Printable Version
Pronunciation: t-fit Hear it!

Part of Speech: Noun

Meaning: 1. A tuft. 2. A mound, hillock, or bump. 3. A hassock, ottoman, low footstool.

Notes: We are all familiar with the Mother Goose rhyme,

Little Miss Muffet sat on a tuffet,
eating her curds and whey.
Along came a spider, sat down beside her,
and frightened Miss Muffet away.

Before leaving, however, Miss Muffet made a permanent mark on the English language. Before this poem emerged some time in the 19th century, many readers presumed it to be a low seat of some kind, so it soon took on this sense as its third meaning.

In Play: The original sense of the word, for reasons laid out in the Word History, is simply "a tuft": "The rhododendrons in Perry Winkle's garden are covered with tuffets of blooms in the spring." However, as mentioned above, this word has a new meaning now: "Lucinda always knelt at the altar on the same satin tuffet her mother had used for the same purpose."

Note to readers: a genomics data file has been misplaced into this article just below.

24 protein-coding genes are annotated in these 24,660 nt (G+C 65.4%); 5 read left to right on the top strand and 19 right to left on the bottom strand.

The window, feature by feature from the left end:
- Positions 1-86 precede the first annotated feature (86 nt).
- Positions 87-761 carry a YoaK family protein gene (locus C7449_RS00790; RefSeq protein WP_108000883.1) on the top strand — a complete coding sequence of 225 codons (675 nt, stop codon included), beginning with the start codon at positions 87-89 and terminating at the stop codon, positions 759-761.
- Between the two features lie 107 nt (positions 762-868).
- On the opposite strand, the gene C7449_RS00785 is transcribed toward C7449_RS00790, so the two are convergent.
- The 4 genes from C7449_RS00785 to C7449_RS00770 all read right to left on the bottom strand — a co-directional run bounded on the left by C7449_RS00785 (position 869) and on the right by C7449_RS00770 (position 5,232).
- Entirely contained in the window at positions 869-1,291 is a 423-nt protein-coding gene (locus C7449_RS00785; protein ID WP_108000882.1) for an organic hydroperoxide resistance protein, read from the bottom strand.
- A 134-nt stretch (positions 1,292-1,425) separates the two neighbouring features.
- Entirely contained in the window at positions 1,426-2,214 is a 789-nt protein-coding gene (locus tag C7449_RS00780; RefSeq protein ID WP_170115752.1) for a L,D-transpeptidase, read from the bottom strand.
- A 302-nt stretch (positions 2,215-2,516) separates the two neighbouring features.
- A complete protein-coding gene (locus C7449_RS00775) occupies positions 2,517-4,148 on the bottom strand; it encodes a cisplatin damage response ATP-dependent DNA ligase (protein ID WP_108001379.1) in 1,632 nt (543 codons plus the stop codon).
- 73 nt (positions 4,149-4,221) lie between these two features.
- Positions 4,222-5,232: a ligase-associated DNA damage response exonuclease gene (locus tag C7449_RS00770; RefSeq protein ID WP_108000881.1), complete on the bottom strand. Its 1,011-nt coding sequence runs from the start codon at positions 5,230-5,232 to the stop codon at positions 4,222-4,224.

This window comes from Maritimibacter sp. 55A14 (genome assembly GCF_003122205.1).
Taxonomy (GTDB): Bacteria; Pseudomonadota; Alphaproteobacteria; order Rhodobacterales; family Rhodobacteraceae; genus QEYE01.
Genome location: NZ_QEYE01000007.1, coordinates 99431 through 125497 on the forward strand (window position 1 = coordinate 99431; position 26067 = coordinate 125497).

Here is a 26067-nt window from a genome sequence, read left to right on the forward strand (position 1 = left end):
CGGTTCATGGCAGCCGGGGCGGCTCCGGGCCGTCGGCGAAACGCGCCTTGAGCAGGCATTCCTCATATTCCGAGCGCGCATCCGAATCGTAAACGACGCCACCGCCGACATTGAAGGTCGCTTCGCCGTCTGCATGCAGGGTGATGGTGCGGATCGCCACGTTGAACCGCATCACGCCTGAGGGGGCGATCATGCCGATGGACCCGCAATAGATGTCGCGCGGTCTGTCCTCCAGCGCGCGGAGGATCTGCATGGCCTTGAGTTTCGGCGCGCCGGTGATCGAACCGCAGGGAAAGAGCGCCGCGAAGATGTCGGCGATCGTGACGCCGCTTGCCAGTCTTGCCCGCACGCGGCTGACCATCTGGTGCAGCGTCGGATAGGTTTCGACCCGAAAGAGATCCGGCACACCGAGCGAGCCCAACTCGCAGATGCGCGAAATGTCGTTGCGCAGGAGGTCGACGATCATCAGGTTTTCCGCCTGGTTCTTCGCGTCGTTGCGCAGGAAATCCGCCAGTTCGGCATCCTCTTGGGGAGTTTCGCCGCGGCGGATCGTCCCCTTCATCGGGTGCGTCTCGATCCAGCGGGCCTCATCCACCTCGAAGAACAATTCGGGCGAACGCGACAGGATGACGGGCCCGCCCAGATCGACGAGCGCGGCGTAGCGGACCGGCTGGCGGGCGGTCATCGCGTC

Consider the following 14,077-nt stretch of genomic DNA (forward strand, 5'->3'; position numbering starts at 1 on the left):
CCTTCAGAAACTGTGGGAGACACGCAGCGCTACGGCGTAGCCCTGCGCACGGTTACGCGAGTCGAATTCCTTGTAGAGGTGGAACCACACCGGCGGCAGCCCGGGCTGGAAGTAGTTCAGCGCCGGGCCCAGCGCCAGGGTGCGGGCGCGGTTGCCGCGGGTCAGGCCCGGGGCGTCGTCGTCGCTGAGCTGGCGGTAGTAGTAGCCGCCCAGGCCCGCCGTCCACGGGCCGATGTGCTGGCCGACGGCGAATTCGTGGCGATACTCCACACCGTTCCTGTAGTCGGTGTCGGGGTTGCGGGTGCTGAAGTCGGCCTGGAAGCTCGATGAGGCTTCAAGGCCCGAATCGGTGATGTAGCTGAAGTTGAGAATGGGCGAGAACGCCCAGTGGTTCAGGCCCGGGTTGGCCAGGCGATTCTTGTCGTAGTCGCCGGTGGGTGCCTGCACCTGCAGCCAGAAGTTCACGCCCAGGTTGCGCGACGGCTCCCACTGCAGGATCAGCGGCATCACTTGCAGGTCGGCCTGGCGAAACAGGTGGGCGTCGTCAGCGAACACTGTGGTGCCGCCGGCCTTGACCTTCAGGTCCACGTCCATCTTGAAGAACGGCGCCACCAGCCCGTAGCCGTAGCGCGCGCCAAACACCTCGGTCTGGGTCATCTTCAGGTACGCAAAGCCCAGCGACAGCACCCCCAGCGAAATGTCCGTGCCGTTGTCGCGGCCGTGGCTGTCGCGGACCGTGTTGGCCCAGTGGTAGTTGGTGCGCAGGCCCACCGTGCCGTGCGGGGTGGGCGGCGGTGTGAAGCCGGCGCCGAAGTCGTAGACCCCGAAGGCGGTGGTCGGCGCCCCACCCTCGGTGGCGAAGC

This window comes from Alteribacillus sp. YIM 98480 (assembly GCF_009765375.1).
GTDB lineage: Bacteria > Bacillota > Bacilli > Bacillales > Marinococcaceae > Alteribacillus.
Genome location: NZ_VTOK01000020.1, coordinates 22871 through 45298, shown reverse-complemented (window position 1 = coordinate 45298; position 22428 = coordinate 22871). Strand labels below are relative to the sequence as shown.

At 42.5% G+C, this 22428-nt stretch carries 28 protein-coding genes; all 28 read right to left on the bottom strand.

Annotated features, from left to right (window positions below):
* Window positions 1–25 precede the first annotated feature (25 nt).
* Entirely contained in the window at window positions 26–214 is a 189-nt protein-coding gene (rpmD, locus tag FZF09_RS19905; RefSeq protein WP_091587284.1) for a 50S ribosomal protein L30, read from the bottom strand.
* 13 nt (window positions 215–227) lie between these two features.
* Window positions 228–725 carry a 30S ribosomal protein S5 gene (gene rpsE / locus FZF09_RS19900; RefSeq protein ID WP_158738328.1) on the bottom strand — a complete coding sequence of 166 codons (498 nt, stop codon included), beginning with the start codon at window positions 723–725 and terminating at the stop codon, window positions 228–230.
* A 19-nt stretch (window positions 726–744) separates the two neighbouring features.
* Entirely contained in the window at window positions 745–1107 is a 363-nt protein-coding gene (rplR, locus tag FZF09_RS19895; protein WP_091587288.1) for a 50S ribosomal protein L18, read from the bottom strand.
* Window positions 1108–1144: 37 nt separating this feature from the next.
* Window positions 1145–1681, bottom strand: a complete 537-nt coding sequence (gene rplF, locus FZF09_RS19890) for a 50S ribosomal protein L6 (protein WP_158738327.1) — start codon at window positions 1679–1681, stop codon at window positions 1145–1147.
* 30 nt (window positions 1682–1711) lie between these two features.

Word History: Today's Good Word cannot stay out of trouble. Not only is its meaning slipping from its control, it has also lost a vowel, becoming tuft. This is why the latter is now more common than tuffet. The final T was apparently an English addition to French touffe "clump, cluster". The French word is from Latin tufa "helmet crest", which may have been borrowed from the Germanic word that led to English top. However, at this point we move into an area of squishy speculation that is best avoided.

Dr. Goodword,

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